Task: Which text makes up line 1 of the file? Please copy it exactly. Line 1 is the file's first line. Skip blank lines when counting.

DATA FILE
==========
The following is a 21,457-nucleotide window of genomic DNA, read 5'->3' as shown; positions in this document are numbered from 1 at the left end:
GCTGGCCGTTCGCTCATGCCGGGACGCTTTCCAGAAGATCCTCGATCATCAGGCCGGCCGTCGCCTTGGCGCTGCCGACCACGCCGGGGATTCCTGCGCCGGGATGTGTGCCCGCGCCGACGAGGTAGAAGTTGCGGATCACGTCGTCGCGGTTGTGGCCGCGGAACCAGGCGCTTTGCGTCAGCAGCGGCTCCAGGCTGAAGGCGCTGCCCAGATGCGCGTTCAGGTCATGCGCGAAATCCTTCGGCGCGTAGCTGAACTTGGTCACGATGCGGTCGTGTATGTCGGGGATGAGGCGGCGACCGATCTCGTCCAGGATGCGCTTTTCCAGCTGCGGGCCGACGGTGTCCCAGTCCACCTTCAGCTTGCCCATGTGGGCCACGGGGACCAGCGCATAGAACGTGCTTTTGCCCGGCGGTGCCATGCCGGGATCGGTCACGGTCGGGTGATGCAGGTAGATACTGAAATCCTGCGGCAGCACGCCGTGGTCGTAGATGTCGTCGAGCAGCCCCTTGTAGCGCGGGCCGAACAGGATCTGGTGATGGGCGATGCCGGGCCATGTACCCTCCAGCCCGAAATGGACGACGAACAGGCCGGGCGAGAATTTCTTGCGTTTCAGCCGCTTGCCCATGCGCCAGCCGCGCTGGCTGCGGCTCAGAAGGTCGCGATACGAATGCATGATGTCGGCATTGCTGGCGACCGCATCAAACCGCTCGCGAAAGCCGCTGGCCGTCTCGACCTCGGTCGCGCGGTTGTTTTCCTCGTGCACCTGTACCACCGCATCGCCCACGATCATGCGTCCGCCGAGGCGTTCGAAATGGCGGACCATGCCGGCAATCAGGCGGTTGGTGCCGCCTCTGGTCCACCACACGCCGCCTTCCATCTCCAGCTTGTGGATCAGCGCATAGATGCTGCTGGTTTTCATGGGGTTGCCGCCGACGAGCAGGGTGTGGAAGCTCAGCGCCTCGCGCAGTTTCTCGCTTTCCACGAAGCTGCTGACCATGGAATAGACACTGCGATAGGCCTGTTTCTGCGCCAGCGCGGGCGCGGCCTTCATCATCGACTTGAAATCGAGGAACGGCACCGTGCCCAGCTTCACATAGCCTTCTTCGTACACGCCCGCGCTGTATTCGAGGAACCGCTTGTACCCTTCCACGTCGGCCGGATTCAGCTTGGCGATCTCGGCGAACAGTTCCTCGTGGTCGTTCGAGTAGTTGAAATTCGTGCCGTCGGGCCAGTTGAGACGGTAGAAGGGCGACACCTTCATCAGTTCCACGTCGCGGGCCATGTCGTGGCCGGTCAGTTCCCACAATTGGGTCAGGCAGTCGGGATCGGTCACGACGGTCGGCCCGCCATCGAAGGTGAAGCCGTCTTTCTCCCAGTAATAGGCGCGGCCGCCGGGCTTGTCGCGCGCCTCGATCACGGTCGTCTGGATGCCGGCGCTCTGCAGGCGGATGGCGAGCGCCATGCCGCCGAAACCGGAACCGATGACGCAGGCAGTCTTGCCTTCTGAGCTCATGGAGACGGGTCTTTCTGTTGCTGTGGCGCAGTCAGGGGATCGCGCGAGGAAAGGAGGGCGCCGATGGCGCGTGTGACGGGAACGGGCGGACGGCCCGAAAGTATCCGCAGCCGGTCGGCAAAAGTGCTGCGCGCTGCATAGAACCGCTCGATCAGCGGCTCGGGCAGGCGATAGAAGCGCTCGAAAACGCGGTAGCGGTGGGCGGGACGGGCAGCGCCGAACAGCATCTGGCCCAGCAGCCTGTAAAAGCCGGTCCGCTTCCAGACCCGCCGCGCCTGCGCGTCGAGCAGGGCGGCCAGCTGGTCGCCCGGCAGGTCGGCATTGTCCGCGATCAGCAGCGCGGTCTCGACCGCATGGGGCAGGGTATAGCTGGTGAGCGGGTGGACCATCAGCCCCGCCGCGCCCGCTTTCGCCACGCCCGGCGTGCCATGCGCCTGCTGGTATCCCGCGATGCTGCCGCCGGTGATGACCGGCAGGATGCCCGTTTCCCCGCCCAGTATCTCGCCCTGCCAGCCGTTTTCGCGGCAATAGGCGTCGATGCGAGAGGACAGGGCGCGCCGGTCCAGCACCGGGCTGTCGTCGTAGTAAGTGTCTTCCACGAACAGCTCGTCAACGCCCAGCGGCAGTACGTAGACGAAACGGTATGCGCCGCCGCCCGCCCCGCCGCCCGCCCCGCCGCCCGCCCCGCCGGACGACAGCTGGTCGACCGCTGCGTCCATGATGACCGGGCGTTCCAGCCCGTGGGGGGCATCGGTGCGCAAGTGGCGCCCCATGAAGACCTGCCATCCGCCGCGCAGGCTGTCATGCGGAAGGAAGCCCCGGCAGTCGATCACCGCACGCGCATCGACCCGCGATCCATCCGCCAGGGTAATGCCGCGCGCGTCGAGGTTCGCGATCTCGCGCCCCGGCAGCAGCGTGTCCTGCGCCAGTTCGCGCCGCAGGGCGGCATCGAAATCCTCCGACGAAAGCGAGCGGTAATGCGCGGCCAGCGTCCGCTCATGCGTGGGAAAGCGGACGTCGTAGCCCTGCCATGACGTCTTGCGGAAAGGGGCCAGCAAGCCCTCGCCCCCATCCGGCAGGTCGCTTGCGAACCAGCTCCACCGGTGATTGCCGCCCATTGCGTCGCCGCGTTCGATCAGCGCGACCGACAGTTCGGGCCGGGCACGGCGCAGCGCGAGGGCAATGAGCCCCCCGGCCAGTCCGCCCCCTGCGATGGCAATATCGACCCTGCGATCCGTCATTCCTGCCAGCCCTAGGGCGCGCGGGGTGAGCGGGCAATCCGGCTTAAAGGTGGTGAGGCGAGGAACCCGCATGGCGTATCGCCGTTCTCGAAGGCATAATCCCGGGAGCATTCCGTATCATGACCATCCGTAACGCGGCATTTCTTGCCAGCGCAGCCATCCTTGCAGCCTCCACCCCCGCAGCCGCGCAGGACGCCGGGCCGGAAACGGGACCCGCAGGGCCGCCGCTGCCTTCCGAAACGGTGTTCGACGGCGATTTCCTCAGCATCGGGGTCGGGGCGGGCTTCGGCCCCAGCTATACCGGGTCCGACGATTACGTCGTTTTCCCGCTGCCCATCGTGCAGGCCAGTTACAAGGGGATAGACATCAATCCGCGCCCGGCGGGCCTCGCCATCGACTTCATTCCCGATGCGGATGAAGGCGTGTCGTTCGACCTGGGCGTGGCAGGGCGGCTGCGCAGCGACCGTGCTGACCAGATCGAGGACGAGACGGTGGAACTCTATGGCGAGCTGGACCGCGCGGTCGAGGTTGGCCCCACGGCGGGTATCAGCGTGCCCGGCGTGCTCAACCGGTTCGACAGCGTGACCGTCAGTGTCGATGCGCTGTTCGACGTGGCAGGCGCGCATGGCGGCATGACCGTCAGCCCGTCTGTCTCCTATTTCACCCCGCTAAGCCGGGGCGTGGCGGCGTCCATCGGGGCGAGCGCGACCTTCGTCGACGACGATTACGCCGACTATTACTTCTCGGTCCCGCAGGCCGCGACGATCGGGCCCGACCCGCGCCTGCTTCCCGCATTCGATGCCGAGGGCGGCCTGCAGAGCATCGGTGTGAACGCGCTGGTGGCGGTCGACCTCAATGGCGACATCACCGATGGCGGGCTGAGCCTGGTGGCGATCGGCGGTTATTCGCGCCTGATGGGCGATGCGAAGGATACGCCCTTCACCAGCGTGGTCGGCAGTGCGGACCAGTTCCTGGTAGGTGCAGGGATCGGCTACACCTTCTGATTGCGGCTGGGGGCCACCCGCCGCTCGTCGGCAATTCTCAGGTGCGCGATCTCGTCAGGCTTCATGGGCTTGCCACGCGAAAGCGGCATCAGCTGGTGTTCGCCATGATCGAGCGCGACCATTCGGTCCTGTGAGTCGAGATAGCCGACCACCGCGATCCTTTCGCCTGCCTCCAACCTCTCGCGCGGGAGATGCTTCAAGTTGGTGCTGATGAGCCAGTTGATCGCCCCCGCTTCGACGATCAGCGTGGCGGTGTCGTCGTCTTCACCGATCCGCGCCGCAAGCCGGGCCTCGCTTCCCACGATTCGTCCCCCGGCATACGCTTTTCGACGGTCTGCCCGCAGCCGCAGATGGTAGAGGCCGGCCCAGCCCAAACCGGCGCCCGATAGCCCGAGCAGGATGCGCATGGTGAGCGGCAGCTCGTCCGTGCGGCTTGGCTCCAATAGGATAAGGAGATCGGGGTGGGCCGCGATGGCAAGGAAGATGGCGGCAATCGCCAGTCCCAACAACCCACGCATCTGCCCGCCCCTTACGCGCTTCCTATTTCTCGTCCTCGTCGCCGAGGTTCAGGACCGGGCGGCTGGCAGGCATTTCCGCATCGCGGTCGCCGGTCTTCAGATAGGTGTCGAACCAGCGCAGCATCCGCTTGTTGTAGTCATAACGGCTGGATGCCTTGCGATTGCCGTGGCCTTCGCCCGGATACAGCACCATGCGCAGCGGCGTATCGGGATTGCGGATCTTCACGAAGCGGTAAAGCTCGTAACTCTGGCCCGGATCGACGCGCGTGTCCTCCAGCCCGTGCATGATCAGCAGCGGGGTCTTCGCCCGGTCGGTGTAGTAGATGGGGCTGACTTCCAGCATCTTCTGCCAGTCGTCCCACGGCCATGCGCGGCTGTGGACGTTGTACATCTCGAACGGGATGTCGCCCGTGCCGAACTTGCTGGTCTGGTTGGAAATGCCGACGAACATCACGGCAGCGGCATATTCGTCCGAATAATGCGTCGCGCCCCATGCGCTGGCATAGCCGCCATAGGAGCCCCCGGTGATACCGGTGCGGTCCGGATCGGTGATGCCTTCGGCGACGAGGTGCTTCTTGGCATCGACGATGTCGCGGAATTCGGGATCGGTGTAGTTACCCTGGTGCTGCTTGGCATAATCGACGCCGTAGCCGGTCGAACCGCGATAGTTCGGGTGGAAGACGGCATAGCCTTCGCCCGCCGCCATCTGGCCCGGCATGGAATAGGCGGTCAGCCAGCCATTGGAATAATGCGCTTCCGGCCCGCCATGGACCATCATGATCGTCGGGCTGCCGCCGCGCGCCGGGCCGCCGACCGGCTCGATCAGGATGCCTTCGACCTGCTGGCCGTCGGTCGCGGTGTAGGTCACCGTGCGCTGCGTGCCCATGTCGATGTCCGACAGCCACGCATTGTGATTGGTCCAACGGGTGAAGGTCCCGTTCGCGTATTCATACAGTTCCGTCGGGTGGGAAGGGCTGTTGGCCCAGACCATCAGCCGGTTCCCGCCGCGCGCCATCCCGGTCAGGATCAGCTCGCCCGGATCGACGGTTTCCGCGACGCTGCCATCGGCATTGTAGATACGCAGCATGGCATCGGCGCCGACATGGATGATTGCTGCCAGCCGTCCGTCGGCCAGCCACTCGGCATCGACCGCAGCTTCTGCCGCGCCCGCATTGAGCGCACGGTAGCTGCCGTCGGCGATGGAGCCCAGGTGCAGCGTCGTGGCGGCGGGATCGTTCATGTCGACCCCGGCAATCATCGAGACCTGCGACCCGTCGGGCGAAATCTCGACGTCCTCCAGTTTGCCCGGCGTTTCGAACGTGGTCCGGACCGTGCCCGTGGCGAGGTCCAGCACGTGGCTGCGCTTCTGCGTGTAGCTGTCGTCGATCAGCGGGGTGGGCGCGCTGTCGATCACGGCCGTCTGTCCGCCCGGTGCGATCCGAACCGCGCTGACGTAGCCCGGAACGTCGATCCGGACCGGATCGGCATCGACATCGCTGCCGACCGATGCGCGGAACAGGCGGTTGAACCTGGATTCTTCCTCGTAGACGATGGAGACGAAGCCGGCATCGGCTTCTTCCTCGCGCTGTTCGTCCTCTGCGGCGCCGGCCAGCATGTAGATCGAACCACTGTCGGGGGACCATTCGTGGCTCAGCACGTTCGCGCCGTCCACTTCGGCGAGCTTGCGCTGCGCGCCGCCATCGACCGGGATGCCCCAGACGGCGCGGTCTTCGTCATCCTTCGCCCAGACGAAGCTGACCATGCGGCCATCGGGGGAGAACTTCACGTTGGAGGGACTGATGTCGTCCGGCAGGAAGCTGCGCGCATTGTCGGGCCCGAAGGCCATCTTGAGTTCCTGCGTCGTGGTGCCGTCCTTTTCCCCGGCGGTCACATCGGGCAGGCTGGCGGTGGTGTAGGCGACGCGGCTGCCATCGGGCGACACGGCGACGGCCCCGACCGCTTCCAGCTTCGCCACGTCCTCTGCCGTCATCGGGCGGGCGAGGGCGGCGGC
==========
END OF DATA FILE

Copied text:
The following is a 21,457-nucleotide window of genomic DNA, read 5'->3' as shown; positions in this document are numbered from 1 at the left end: